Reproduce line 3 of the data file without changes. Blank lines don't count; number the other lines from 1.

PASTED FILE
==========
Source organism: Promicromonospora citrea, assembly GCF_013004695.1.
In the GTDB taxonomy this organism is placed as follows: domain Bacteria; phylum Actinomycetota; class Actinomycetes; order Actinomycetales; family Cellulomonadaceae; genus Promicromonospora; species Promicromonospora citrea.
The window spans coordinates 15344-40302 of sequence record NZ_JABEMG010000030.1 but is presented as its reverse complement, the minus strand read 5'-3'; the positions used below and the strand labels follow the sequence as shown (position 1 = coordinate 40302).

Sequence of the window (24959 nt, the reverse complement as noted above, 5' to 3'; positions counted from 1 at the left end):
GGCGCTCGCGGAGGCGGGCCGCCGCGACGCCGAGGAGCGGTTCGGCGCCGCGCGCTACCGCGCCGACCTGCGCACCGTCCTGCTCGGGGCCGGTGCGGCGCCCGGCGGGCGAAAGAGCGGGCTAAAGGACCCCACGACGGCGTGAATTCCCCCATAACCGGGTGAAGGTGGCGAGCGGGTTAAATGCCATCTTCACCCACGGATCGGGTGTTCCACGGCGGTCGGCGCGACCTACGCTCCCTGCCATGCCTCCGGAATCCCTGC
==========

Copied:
The window spans coordinates 15344-40302 of sequence record NZ_JABEMG010000030.1 but is presented as its reverse complement, the minus strand read 5'-3'; the positions used below and the strand labels follow the sequence as shown (position 1 = coordinate 40302).